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Hurt an Organ, Help a Disease?
24 January 2008 (All day)
Researchers report that by injuring an animal's pancreas, they have found a population of cells that naturally become insulin-producers. It's not clear whether the find will impact diabetes patients, but researchers are intrigued by the discovery and what it might reveal about the transformative ability of pancreatic cells.
In people with diabetes, insulin-producing cells in the pancreas, called beta cells, have been destroyed or may behave sluggishly. This leaves the body unable to regulate its blood sugar. Coaxing the pancreas to make new beta cells is one of the great goals of diabetes research. Scientists debated for years whether the pancreas holds stem cells that could replenish beta cells, but in 2004, biologists led by Douglas Melton at Harvard looked for these stem cells in the pancreas of mice and failed to find them. His team instead reported that existing beta cells could multiply to form new ones (ScienceNOW, 5 May 2004).
Harry Heimberg of Vrije Universiteit in Brussels, Belgium, wondered whether there were additional sources of new beta cells. Earlier experiments in rats had found that clamping a pancreatic duct and stopping digestive enzymes from entering the small intestine roughly doubles the mass of beta cells in the pancreas. But which cells in the pancreas were generating these extra beta cells?
Heimberg and his colleagues caused the same severe injury in mice. Then they searched for pancreatic cells that might somehow turn into beta cells. To do this, they focused on the genetic marker neurogenin 3, which appears in cells slated to become beta cells when they're just beginning to develop in an embryo. Within 3 days of injury, the scientists found cells with this gene. Furthermore, preventing the gene's expression reduced beta-cell proliferation, the group reports in the 25 January issue of Cell. When these neurogenin 3 cells were taken from an adult mouse and injected into a pancreas removed from a mouse embryo, they developed into beta cells and produced insulin, suggesting that the cells were developing into new beta cells in the injured animal. Further studies found that the neurogenin 3 cells weren't making insulin before the injury. That means beta cells hadn't bolstered the beta-cell supply by themselves, as Melton had shown was possible in normal animals.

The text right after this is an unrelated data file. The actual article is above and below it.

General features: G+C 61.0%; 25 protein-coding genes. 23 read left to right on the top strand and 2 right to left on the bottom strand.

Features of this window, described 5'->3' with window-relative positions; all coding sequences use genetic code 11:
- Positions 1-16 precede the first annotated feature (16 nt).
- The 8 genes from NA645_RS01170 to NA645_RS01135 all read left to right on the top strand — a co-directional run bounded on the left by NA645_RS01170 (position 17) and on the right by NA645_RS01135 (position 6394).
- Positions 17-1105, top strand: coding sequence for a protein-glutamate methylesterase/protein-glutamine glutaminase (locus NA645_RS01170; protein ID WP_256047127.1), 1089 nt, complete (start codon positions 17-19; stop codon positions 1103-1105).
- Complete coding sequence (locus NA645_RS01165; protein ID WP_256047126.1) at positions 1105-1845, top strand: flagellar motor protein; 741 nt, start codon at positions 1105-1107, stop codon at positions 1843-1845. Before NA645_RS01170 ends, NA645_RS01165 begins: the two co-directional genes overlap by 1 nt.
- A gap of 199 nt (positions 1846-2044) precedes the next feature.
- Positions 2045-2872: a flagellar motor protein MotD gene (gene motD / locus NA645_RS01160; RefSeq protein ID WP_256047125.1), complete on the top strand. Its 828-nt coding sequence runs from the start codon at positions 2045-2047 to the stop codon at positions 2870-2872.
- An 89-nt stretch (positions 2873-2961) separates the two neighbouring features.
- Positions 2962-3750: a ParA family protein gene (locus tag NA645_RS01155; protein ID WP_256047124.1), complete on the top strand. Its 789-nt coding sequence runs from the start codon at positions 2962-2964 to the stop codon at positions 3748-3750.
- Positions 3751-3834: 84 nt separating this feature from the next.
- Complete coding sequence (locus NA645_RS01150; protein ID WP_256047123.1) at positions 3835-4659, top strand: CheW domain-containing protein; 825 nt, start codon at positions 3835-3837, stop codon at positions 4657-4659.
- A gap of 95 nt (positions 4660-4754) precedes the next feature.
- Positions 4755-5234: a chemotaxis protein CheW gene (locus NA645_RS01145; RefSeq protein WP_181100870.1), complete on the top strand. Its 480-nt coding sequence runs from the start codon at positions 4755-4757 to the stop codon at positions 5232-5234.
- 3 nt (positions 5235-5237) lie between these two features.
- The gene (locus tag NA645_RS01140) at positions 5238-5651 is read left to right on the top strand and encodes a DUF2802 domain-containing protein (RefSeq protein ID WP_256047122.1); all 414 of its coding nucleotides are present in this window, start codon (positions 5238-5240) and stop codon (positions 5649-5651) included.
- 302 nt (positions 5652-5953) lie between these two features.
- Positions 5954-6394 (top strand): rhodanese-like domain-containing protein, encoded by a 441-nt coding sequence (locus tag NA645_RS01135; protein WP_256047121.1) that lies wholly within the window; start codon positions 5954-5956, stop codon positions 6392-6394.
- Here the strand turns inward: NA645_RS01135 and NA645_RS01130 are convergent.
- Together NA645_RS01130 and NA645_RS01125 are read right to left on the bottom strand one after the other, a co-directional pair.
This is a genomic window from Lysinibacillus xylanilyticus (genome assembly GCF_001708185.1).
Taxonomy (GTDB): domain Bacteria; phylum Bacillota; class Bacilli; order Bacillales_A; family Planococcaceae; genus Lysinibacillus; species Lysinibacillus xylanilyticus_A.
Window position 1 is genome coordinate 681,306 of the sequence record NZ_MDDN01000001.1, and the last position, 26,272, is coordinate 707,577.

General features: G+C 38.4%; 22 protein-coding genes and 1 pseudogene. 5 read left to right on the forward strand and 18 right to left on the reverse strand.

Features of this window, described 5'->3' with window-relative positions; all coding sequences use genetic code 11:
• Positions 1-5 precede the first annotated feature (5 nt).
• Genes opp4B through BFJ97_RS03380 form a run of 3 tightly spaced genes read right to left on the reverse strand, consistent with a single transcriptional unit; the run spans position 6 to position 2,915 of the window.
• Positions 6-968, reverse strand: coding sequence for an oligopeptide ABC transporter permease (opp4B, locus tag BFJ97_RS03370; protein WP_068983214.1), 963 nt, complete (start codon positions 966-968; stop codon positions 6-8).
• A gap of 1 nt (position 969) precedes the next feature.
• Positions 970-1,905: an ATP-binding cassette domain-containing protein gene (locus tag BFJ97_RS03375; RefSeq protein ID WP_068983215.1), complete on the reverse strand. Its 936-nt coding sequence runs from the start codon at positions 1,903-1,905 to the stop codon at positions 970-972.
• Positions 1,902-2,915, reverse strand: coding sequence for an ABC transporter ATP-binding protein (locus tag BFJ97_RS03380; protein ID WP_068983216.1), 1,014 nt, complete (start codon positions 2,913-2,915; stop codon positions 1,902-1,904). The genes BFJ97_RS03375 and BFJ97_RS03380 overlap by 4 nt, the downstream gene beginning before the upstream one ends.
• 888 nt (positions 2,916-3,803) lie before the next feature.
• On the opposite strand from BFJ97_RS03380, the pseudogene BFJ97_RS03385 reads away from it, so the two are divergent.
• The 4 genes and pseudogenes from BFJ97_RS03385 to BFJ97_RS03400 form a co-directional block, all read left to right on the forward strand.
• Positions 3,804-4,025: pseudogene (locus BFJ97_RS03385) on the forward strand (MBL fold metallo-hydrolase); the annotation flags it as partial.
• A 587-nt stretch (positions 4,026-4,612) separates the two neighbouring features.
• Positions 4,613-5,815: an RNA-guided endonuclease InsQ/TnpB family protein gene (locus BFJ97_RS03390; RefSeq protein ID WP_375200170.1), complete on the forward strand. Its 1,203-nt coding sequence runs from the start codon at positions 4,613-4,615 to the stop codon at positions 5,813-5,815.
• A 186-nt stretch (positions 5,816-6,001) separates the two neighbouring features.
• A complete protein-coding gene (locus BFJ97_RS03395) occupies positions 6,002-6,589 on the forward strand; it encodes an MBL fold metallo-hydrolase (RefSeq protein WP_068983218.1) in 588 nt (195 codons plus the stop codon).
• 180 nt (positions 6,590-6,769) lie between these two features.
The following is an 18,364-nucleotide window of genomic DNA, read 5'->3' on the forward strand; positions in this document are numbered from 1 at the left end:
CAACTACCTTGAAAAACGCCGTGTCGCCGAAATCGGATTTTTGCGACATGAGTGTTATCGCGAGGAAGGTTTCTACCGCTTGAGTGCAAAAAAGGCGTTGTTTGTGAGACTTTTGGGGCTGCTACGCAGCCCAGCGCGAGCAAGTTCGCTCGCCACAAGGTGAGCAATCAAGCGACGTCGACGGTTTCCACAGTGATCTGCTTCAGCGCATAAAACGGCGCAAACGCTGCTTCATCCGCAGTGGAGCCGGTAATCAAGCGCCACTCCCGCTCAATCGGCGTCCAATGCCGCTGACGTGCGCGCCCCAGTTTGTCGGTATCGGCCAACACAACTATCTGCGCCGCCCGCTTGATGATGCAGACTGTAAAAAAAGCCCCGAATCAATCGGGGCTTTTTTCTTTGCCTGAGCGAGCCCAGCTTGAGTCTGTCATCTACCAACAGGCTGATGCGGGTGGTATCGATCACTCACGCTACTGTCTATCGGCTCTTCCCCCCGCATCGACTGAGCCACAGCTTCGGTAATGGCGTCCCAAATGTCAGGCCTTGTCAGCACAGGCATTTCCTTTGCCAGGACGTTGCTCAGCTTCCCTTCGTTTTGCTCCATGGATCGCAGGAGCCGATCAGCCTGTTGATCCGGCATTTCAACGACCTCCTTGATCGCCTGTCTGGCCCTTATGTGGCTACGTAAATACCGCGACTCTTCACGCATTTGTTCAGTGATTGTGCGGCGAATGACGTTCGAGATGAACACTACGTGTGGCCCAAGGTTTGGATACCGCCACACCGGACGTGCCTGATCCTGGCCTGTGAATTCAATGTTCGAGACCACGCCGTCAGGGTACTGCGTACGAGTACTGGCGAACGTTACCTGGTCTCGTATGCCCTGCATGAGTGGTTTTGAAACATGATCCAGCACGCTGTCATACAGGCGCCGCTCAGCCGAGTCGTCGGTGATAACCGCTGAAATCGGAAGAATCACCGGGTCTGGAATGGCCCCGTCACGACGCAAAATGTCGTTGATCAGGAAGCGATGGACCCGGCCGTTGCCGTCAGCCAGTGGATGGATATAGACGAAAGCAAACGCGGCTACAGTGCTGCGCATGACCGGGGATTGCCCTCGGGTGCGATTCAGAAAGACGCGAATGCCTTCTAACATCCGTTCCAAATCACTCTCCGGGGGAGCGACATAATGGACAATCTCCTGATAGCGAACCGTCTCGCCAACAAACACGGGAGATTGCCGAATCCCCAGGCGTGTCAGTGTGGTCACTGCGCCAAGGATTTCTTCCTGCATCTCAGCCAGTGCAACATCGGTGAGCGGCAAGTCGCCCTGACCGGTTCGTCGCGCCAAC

Many questions remain. Where do the cells come from, for example? The cells sit along the ducts of the organ, so they could originate as mature ductal cells that revert to an embryonic state after the injury and then become beta cells. Or, says Heimberg, they could be progenitor cells, which unlike stem cells cannot self-replenish. Other big questions are whether the neurogenin 3 cells can be coaxed to come forward in the normal human pancreas without damaging the organ, and whether they can be turned into insulin producers.
Melton suspects the cells began as mature pancreatic cells, likely from the ducts, as they don't have many characteristics of stem cells. The study, he says, shows that there's another mechanism to keep beta cells coming, which might offer a new cell source to consider in the hunt for ways to replenish beta cells.